The result is that CAP now has something like double the number of CDIs than it has chaplains. In fact, the growing attitude is that chaplains are wasted if their main occupation is teaching Character Development. They are not as needed for this task as they once were.
Other responsibilities have grown in importance, however. New emphasis is being placed upon the importance of chaplains as leaders of Chaplain Support Teams involved in CAP missions (these missions may involve search and rescue or disaster relief). Also, the relationship between the CAP and the Air Force is closer than ever—CAP is reckoned as part of the “Total Force” of the USAF (I even wear the ribbon for the Air Force’s Organization Excellence Award). This relationship has resulted in a growing emphasis upon preparing CAP chaplains to take over stateside responsibilities that would otherwise be performed by active duty, reserve, or national guard chaplains. Most recently, CAP chaplains are being trained to take responsibility for military funerals.
The reason I joined CAP was exactly to work in my community at the squadron level. I’ve had no desire to become involved in the larger work of search and rescue or disaster relief, much less to advance up the chaplain chain of command. Increasingly, however, it looks as if these other activities are the price I’ll have to pay if I want to continue to minister in my local squadron.
By the way, my local squadron really is local. I live across the street from the Crystal, Minnesota, airport (KMIC). North Hennepin Composite Squadron (the first squadron in the nation to include cadets) is less than a five-minute walk from my front door. Nobody lives closer than I do. Nobody could.
In my opinion, CAP still provides a useful opportunity to minister to real people. Gaining opportunities for ministry, however, takes plenty of personal involvement. Over the past several months I’ve taken training to renew my ratings as mission scanner and mission observer. I’m pursuing training over the next several weeks to become rated as a mission chaplain. Along the way, I must also complete plenty of other training, such as the Region Chaplain College (this week’s big activity).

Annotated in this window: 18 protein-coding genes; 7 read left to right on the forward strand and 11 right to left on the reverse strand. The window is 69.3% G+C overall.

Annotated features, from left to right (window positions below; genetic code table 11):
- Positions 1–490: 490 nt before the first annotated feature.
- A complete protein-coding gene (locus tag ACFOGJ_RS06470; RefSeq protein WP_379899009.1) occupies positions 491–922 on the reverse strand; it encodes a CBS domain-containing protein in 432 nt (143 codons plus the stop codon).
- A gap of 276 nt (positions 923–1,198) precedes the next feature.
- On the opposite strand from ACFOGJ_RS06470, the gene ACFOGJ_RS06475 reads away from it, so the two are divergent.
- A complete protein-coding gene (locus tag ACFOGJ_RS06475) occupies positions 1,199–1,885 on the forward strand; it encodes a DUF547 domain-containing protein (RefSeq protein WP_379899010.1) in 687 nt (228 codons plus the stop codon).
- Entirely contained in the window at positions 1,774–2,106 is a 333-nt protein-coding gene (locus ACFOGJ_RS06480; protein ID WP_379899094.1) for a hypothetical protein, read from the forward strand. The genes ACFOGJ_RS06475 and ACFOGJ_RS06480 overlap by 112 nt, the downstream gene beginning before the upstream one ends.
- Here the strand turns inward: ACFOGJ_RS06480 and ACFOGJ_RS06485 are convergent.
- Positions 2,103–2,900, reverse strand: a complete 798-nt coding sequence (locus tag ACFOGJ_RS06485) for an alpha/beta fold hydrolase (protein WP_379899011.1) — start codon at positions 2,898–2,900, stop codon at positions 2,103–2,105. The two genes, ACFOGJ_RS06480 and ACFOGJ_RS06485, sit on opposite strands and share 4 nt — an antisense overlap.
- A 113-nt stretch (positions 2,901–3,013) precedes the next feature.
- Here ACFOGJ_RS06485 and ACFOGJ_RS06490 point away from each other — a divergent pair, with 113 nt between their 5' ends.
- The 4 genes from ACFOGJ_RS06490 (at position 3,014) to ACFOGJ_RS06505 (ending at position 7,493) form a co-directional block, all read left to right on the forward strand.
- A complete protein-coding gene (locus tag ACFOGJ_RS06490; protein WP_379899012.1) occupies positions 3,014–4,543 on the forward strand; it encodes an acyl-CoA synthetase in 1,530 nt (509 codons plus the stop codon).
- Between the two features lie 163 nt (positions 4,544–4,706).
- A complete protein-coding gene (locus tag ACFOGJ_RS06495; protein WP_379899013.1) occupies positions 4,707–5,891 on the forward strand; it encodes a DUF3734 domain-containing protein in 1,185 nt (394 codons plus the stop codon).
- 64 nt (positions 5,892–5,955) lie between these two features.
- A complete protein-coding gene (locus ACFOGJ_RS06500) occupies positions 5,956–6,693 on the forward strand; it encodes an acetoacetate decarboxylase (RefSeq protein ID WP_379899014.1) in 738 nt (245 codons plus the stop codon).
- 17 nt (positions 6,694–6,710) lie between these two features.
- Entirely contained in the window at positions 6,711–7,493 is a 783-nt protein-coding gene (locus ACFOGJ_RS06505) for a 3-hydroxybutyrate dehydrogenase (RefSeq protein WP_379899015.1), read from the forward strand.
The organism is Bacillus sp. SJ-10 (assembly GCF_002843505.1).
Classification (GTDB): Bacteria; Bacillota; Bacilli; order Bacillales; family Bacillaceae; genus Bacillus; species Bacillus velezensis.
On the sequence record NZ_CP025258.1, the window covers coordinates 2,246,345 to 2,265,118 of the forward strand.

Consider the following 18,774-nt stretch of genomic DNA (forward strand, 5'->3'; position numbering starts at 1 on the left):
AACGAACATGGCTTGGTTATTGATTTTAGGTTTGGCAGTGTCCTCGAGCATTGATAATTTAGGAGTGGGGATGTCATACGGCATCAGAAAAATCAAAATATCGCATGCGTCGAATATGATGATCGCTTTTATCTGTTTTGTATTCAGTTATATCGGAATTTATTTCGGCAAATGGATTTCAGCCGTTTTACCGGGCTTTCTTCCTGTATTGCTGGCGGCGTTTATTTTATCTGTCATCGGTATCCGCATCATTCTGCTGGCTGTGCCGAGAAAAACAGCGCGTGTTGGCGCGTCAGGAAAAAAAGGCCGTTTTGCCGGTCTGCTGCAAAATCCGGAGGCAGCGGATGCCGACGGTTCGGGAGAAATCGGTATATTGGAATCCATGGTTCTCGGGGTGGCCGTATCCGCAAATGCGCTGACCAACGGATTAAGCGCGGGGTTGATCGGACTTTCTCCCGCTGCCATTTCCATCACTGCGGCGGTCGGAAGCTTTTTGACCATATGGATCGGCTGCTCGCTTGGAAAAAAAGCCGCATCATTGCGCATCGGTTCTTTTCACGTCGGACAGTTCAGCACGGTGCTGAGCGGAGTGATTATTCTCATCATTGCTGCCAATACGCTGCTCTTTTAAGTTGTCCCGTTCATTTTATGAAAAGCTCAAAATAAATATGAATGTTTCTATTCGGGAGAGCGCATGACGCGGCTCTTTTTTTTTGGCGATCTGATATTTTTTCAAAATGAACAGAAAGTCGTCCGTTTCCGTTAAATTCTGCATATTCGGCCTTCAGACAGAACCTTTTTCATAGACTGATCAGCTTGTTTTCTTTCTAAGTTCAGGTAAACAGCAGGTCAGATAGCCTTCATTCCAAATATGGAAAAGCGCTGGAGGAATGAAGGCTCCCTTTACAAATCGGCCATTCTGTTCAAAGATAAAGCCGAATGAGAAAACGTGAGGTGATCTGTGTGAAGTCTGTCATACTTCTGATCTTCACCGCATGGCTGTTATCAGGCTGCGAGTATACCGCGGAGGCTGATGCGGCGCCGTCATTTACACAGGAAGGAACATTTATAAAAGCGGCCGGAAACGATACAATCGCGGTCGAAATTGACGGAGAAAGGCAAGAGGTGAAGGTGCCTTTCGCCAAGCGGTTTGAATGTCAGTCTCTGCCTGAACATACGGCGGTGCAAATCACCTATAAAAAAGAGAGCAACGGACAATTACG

It’s a heavy investment, but I really need to do something like this. As a seminary professor I could go for weeks on end and never have a conversation with an unsaved person. CAP is my way of meeting people in the real world, of serving them, and of developing relationships into which I can speak the gospel. It’s not always easy, but few worthwhile things are. This activity in particular has opened the door to much fruitful ministry.
This essay is by Kevin T. Bauder, Research Professor of Systematic Theology at Central Baptist Theological Seminary. Not every one of the professors, students, or alumni of Central Seminary necessarily agrees with every opinion that it expresses.
Captain of Thine Enlisted Host
Christopher Batty (1715–1797)
Captain of Thine enlisted host,
Display Thy glorious banner high;
The summons send from coast to coast,
And call a numerous army nigh.
A solemn jubilee proclaim
Proclaim the great Sabbatic day;
Assert the glories of Thy name;
Spoil Satan of his wished-for prey.
Bid, bid Thy heralds publish loud
The peaceful blessings of Thy reign;
And when they speak of sprinkled blood,
The mystery to the heart explain.
Chase the usurper from his throne,
Oh! chase him to his destined hell;
Stout-hearted sinners overcome;
And glorious in Thy temple dwell.
Fight for Thyself, O Jesus, fight,
The travail of Thy soul regain;
To each blind soul make darkness light,
To all let crooked paths be plain.